You might suspect that I intend to make a virtue of my ignorance. Well, you’re right. For 23 years, I have edited a magazine called Biblical Archaeology Review. When I started I knew very little about archaeology and the Bible. I never had a course in archaeology or in the Bible. But what a way to learn! Edit a magazine. I’m still no scholar, but I’ve certainly learned a lot.
Now I would also like to learn about other ancient civilizations. The names roll out like great chords—Greeks, Romans, Egyptians, Phoenicians, Etruscans, Sumerians, Assyrians, Babylonians, Hittites—and, yes, Israelites—and many more.
A number of these peoples, for me, are little more than romantic names from the distant past. But I’m eager to learn. As a rule of thumb, I believe that if it’s interesting to me, it’s likely to be interesting to you. And I’m going to be thinking about the kinds of questions you would ask if you were looking over my shoulder—as indeed you will be.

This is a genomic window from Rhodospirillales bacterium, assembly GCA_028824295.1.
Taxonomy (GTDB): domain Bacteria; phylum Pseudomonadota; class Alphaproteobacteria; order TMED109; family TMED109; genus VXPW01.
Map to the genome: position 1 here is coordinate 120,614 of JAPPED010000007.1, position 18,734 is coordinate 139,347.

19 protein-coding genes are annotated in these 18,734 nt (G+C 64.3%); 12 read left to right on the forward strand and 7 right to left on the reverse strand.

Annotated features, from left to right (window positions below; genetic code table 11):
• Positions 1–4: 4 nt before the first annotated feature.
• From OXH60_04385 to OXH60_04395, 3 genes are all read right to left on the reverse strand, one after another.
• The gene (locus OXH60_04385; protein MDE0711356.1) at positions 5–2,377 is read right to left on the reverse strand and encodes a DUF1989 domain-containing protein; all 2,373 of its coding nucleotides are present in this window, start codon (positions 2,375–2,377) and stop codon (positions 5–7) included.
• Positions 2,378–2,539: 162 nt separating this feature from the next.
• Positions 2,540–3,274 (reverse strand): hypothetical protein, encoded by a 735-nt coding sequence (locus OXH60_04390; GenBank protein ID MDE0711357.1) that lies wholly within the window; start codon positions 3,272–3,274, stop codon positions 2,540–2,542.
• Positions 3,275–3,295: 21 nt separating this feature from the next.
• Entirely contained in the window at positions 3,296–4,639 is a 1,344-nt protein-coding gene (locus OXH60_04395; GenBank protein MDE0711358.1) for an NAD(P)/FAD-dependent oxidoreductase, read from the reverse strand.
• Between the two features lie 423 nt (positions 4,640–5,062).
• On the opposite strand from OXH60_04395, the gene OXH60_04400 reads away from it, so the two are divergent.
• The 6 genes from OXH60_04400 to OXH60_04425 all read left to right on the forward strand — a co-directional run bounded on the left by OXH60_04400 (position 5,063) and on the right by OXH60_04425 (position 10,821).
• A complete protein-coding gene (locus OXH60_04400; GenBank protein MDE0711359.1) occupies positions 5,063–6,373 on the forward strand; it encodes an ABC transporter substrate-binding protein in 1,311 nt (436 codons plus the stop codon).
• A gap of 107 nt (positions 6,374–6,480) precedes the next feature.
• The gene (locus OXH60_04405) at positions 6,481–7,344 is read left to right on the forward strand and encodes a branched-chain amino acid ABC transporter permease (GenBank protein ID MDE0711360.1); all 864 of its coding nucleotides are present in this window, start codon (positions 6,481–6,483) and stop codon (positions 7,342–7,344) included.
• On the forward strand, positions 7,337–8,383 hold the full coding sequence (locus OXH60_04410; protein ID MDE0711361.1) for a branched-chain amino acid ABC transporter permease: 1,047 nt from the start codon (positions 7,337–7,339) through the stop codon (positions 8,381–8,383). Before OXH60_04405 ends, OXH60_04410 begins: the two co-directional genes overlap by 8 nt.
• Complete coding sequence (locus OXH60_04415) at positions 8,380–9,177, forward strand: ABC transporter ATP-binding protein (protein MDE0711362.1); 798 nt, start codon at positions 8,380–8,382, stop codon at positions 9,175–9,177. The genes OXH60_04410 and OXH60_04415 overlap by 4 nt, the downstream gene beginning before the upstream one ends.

We will find the experts who know more than anyone else about their fields; and we will work with them, helping them to express their expertise in a language we can all understand. You will also get their depth of knowledge and their concern for accuracy.
I’m also going to assume that you want Archaeology Odyssey to be engaging—and, yes, fun. That’s what we will be delivering. We have a wonderful new staff, several, like myself, brought over from Biblical Archaeology Review.